Green Invasion: Destroying Livelihoods in Africa [Video]

CABI, together with Tmax Productions, have produced a video called the ‘Green Invasion – Destroying Livelihoods in Africa.” The short film (approx. 7mins long) details how invasive weeds are impacting on the lives of rural communities in East Africa.

Although a large number of non-native species have become invasive in the region, this film focusses on four of the most problematic species namely Chromolaena odorata (Devil weed), Parthenium hysterophorus (famine weed), Prosopis juliflora (Mathenge) and Opuntia stricta (erect prickly pear). The excellent footage shows the extent of  weed infestations with accounts from community members on how these invasive plants are destroying the natural resource base on which they depend. It is clear that invasive weeds are destroying traditions, cultures and a way of life for millions of people on the continent.

However, all is not lost. The film notes that if effective management programmes are implemented, including biological control, we can make a difference to many people’s lives.

Although of general interest, the film is intended to raise the profile of invasive species and their impacts on livelihoods amongst donors and governments. We need them to take action and provide support for initiatives to manage one of the biggest threats to economic development on the planet.

Arne Witt
CABI Regional Coordinator, Invasives (Africa & Asia)
@WittArne


Use them and lose

Is promoting the utilisation of invasive non-native species for commercial or other uses e.g. as a feed for livestock, use as a fuel or to produce biogas, a help or a hindrance to their control?

A view from Arne Witt, CABI Regional Coordinator, Invasives (Africa & Asia):

Promoting the utilization of any invasive non-native species (INNS) has largely contributed to their spread, especially in most developing countries which don’t have the capacity to develop and implement effective integrated management strategies.  Utilization as a control can only be effective if it forms part of an integrated management plan – on its own it merely exacerbates the problem.  There are many examples of where INNS have been intentionally spread by individuals because they have been led to believe that they can enrich themselves by growing and then utilizing an INNS – at low densities many INNS are beneficial, but it does not stay that way for very long – short-term benefits but long-term costs.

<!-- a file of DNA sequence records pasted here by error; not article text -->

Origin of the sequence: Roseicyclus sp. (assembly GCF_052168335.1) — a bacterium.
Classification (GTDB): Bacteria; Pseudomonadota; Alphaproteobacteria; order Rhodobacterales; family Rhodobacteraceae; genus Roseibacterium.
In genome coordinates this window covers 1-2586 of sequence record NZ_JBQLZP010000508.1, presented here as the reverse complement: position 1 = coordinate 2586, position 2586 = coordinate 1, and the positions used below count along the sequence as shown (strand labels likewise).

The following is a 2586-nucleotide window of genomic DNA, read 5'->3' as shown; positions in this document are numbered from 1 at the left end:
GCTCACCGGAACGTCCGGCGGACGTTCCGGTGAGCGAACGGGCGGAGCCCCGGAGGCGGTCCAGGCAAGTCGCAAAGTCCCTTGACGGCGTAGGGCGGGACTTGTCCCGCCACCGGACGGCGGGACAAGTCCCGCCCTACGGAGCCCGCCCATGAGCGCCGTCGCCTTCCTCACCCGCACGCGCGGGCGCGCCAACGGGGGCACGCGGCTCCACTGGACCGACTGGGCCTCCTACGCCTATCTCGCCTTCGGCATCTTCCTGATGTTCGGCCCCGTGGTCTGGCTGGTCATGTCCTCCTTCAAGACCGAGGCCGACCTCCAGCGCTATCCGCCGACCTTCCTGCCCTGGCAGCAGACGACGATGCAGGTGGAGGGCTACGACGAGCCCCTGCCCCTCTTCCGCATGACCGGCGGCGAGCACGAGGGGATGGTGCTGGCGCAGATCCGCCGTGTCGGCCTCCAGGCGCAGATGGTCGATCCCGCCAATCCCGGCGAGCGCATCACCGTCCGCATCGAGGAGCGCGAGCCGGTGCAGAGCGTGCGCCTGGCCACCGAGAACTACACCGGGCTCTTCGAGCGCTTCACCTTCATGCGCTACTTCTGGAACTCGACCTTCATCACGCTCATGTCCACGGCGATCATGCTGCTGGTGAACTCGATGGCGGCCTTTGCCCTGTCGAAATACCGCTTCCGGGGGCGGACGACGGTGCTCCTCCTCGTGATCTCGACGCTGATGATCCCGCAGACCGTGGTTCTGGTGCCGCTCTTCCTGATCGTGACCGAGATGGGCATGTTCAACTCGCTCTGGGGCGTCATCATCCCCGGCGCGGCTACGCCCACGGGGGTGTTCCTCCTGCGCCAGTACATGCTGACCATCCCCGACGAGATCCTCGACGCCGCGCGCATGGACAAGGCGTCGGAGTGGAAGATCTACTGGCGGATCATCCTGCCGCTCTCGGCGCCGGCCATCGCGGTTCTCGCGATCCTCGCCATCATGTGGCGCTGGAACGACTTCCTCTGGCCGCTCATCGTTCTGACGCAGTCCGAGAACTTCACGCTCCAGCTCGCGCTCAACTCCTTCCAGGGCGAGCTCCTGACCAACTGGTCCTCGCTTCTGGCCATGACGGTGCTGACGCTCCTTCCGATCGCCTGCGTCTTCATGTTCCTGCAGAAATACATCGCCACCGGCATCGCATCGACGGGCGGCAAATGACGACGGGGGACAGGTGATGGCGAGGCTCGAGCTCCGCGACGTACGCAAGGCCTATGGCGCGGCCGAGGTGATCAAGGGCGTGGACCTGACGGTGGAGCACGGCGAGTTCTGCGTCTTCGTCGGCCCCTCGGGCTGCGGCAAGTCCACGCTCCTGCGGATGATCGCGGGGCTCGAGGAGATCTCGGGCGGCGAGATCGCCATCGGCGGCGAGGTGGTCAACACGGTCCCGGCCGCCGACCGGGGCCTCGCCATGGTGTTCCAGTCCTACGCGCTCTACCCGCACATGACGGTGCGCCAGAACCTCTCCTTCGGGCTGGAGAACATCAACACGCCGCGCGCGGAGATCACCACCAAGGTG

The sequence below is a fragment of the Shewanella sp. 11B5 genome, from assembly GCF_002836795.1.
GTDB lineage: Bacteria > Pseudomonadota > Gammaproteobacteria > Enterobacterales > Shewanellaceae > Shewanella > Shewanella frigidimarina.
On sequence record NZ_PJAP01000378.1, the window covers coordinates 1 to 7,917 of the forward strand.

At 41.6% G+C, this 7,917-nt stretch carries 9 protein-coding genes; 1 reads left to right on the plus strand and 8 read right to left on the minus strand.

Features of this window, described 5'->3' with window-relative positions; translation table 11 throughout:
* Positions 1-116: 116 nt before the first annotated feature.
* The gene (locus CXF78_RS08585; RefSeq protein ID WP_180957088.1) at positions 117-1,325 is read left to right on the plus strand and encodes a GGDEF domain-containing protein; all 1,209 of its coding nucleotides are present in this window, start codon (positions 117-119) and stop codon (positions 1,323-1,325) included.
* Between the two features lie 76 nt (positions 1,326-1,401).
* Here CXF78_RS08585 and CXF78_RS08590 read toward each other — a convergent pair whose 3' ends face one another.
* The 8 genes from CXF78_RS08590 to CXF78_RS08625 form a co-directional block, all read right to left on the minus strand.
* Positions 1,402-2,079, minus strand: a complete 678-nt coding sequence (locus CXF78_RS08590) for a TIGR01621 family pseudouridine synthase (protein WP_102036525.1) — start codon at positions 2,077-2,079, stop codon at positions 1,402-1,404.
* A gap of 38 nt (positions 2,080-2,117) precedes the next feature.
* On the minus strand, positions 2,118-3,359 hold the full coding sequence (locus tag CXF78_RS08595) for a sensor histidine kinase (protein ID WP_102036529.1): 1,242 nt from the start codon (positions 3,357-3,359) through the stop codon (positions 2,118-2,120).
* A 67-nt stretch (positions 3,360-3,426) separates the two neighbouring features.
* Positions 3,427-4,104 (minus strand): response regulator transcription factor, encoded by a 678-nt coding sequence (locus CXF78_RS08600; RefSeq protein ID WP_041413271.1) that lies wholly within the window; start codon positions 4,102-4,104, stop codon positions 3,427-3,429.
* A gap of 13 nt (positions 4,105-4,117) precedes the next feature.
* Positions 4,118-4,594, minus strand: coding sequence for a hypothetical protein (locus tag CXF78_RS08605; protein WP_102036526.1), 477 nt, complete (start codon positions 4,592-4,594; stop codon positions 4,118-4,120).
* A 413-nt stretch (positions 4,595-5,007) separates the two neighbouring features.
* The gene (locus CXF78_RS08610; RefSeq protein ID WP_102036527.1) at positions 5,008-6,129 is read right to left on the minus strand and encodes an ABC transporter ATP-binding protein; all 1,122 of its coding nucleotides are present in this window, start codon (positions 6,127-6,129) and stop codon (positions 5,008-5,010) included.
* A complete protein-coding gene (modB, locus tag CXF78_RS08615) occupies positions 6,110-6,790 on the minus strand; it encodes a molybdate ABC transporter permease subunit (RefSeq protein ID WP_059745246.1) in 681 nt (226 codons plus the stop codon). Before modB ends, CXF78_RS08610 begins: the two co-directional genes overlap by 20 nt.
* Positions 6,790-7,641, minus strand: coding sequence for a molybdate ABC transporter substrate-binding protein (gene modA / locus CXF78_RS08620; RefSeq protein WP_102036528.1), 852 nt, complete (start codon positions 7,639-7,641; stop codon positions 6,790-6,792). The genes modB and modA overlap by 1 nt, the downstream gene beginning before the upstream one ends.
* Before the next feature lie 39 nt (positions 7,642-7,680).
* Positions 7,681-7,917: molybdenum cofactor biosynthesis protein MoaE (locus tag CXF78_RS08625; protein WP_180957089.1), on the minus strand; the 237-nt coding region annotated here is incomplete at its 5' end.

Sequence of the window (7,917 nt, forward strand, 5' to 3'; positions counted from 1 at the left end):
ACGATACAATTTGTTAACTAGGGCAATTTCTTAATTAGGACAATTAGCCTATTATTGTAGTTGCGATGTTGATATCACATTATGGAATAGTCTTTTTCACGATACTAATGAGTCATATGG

One needs to remember that utilization works from “inside out” whereas “control or management” works from “outside-in”.  In other words, the most cost-effective way to utilize an INNS is at the largest and densest infestations. As such you would build your biogas plant or sawmill in an area where the costs with regard to transport are lowest. In addition, you would not “eradicate” any of the plants you utilize – it is expensive and time-consuming to do so and why would you want to anyway, you want a renewable resource, so getting the plants to coppice, so that you can use them again in the future, is exactly what you want.  This is largely what is happening in Africa – those utilizing prosopis for charcoal do not apply herbicide to the cut stumps or dig out the rootstock – they want the plants to coppice. The same happens in India with regard to the utilization of lantana – communities don’t kill the lantana, they allow it to coppice. In addition, it does not make economic sense to utilize plants growing individually or in small pockets away from these dense infestations, especially in developing countries where we have poor infrastructure.  For a control/management strategy to be effective we need to work from the “outside-in”, removing individual plants or small isolated stands first before moving onto the dense stands – utilization works in the opposite way which is why it is ineffective as a management strategy on its own.

African landscape dominated by prosopis

African landscape dominated by prosopis (Arne Witt, CABI)

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The value of costing nature in the fight against invasive species

Increasingly we are seeing the terms ‘ecosystem services’, ‘ecosystem functioning’ and ‘ecosystem processes’ in the media and the scientific literature, to highlight the benefits the natural environment provides to our wellbeing.  Invasive species, from bivalves to balsams, have the potential to impact on ecosystem services, though it is widely accepted that there are gaps in our understanding within this field.

Ecosystem services can be defined as the ecosystem processes that we as humans benefit from and they can be categorised into four groups:

Provisioning: The ecosystem provides products essential for our everyday needs including timber, fuel, food, genetic resources and medicine.

Regulating: We gain from natural services including pollination of wild plants and crops by bees, by rivers and floodplains providing natural flood management, and climatic regulation.

Cultural: We benefit from natural spaces for recreation and social activity.  We find harmony in natural areas that are aesthetically pleasing.

Supporting: These services underpin all of those mentioned above.  Biological diversity promotes stability and a healthy ecosystem, nutrient acquisition and flow through the ecosystem by fungal and invertebrate decomposers, and primary production.

American Beaver, Castor canadensis - Steve Hersey, Flickr

The north American beaver, Castor canadensis has had a catastrophic impact on Chile’s sub-Antarctic forests impacting on provisional services
Photo: Steve Hersey, Flickr

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